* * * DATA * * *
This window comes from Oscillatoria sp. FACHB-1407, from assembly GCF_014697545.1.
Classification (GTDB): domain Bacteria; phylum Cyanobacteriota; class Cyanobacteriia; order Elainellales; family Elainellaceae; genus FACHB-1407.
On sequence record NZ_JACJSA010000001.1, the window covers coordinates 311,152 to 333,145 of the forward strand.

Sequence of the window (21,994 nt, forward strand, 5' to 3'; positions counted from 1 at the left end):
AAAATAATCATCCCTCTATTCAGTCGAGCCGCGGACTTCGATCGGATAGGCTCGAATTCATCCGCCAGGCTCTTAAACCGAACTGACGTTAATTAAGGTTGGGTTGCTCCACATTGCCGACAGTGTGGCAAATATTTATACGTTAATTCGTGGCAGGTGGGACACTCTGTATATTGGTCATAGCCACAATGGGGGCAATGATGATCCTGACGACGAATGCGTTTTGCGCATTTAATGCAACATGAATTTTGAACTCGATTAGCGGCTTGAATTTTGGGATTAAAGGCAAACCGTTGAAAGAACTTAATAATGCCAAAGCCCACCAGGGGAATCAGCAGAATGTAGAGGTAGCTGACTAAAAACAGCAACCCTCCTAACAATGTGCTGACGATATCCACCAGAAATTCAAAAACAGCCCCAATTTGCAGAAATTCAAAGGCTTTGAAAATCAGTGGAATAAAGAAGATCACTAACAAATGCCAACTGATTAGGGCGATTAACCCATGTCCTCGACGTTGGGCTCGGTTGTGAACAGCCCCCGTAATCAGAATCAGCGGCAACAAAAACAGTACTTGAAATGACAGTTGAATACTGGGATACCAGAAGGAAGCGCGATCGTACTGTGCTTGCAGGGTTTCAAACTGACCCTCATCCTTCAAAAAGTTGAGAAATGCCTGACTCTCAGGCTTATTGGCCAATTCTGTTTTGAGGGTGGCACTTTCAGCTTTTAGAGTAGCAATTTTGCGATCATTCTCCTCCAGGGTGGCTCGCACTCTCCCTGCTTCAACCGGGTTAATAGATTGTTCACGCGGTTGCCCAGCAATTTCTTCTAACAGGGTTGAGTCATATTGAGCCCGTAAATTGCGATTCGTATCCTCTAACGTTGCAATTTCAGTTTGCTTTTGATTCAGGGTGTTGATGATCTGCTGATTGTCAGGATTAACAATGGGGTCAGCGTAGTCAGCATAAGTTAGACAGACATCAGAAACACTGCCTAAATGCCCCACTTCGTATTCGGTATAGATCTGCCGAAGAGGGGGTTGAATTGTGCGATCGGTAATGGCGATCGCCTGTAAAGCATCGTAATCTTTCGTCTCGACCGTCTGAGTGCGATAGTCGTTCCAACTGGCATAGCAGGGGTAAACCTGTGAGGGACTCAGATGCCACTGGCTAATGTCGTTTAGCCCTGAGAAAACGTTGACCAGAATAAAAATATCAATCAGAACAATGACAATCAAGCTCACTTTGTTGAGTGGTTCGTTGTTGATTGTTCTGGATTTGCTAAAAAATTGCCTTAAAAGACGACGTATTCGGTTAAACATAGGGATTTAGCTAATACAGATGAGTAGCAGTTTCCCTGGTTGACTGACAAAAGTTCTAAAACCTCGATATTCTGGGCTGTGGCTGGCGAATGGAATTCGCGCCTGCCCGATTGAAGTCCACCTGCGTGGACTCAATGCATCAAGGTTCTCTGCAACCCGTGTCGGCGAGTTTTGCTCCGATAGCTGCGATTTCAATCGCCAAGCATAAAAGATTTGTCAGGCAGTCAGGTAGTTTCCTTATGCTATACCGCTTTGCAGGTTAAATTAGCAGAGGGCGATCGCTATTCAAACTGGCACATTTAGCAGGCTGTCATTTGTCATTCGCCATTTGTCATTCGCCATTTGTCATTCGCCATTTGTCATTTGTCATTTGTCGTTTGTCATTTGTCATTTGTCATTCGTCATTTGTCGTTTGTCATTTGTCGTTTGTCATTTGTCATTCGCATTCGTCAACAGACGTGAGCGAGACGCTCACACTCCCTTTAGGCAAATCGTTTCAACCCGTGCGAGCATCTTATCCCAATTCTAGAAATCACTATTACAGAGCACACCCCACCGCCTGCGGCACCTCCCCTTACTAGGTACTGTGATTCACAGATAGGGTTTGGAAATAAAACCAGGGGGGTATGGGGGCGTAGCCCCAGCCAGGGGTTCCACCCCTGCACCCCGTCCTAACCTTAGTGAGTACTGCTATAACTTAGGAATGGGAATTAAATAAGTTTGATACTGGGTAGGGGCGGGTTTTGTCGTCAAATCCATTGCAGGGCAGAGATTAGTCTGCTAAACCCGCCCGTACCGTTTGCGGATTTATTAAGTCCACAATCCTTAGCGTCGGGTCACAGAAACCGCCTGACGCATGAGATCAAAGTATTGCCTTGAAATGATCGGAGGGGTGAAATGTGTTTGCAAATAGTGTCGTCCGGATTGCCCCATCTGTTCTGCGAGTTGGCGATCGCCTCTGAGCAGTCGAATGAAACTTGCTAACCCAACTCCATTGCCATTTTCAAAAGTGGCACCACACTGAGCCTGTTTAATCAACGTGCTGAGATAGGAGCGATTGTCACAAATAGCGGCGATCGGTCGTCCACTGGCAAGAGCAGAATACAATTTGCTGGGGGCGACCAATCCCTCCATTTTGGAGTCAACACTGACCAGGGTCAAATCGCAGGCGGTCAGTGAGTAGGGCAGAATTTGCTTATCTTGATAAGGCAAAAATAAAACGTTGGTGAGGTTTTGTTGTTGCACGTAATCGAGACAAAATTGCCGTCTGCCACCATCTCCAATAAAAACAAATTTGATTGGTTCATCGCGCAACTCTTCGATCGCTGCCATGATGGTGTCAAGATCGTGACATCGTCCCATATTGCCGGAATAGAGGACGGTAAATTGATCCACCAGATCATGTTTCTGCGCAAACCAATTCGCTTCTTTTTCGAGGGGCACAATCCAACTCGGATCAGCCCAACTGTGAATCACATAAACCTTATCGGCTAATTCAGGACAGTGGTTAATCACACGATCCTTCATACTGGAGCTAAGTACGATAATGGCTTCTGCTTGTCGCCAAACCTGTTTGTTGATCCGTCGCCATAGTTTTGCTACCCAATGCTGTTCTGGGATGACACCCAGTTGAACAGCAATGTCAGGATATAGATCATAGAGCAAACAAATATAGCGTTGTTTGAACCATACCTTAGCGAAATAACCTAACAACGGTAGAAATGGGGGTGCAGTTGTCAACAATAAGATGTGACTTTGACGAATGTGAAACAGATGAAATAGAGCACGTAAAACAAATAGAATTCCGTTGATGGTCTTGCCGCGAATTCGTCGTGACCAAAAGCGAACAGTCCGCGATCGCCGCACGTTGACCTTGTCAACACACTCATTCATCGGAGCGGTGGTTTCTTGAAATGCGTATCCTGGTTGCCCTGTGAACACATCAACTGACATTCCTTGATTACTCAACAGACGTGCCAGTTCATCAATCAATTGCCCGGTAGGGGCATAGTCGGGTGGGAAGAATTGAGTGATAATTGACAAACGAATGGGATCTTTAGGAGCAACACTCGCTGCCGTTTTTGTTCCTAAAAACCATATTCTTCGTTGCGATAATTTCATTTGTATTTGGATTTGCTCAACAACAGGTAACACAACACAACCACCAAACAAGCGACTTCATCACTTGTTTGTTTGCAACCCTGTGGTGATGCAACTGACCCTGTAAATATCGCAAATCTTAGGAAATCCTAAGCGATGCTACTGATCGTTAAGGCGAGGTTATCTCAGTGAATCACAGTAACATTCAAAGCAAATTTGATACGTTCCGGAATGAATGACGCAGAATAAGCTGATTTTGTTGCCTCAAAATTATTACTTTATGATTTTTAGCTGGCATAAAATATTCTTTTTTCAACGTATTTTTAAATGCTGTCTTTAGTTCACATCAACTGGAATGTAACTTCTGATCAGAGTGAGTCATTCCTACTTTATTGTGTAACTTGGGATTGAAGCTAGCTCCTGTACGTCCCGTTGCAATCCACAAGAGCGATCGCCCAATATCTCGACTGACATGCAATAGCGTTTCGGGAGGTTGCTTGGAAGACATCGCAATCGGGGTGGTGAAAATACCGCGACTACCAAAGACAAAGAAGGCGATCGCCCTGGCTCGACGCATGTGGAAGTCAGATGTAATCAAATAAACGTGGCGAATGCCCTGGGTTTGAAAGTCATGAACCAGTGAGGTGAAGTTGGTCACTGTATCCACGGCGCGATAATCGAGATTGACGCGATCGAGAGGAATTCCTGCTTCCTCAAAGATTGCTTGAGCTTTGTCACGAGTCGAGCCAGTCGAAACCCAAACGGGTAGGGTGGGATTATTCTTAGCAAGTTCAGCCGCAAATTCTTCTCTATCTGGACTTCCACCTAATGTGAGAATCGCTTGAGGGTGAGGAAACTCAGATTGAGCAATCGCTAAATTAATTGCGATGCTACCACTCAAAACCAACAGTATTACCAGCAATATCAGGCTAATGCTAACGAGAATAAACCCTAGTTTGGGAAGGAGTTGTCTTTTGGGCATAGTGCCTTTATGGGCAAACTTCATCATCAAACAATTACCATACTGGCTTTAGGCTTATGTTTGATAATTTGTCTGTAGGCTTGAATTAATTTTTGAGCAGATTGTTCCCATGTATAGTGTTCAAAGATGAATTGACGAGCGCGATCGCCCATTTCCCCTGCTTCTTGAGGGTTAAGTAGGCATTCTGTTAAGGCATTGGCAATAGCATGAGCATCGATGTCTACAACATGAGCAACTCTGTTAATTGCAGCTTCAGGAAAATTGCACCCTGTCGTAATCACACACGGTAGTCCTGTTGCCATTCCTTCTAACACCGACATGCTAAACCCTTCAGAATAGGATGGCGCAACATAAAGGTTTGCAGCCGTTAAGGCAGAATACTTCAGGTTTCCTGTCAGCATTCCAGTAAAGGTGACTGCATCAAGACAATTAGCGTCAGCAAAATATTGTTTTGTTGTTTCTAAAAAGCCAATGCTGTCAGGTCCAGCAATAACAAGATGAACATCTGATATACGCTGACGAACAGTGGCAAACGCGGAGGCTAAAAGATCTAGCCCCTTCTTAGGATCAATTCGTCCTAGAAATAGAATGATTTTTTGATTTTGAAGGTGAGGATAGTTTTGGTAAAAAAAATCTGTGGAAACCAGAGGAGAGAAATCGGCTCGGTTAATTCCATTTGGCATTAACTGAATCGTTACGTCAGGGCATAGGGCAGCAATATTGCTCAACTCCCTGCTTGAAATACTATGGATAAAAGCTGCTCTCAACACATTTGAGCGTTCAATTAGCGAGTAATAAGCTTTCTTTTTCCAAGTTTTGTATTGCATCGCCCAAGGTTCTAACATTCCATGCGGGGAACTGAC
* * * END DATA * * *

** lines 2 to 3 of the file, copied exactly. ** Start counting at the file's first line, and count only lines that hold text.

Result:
Classification (GTDB): domain Bacteria; phylum Cyanobacteriota; class Cyanobacteriia; order Elainellales; family Elainellaceae; genus FACHB-1407.
On sequence record NZ_JACJSA010000001.1, the window covers coordinates 311,152 to 333,145 of the forward strand.